VQFF co-presents a short film presentation with Abolition Film Society, curated by Kriss Li.
Abolition encourages us to reconsider assumptions about justice and build support systems that actually make our queer communities safer. Queer people are at greater risk of experiencing homelessness, extreme poverty, sexual assault, intimate partner violence, and other conditions that lead to encounters with police. Queer liberation, as a critical and collective movement against the status quo, is itself central to movements of resistance. In a time when queerness imagines a world beyond what exists, curator Kriss Li uses film to galvanize toward abolition.
Short films were sent to five incarcerated members of Prisoner Correspondence Project, a volunteer-run solidarity initiative for LGBTQ+ prisoners. Films were chosen based on the participants’ interests then distributed within the limitations of the prison system: as stills sent by mail, audio played on the phone, and low quality snippets on a for-profit online communication platform.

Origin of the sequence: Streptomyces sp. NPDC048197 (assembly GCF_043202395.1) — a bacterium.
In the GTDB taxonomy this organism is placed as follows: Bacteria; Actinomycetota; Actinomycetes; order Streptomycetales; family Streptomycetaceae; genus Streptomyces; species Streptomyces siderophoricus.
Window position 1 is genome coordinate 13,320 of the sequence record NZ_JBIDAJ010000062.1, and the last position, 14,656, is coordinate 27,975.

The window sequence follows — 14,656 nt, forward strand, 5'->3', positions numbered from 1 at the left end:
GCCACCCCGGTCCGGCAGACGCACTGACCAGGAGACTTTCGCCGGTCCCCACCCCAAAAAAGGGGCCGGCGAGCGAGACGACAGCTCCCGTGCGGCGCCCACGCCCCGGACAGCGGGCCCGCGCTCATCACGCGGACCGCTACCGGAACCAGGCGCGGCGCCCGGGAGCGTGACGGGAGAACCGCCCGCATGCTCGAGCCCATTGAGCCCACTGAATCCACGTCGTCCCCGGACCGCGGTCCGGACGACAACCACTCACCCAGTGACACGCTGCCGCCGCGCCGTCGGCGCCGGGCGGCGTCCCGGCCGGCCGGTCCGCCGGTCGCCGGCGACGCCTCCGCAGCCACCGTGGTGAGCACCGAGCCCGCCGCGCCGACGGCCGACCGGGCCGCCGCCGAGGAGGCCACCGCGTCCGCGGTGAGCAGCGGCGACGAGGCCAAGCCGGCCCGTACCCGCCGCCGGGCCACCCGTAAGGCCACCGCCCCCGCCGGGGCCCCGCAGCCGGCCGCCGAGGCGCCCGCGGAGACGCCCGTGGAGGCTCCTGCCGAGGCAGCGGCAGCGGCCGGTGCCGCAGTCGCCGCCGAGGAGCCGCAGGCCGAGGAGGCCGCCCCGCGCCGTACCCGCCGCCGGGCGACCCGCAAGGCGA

The in-person screening of these films is followed by a presentation with Kriss Li covering obstacles in sending materials into prison, vital inside-outside support networks, Canadian vs. American prison systems, and abolitionist practices. ASL interpretation provided.
Join us before and after the program at the “VQFF Lounge” at the same venue.
Geoffrey Pugen / Canada / 2020 / 9 minutes / Russian, French, English with English subtitles
Ode to the Nine
Terry J. Jones / USA / 2018 / 3 min / English
Whatever Happened to Jackie Shane
Sonya Reynolds and Lauren Hortie / Canada / 2014 / 8 min / English
unexplained as yet
E. Hearte / Canada / 2013 / 3 min / No dialogue
Nadine Valcin / Canada / 2016 / 6 min / English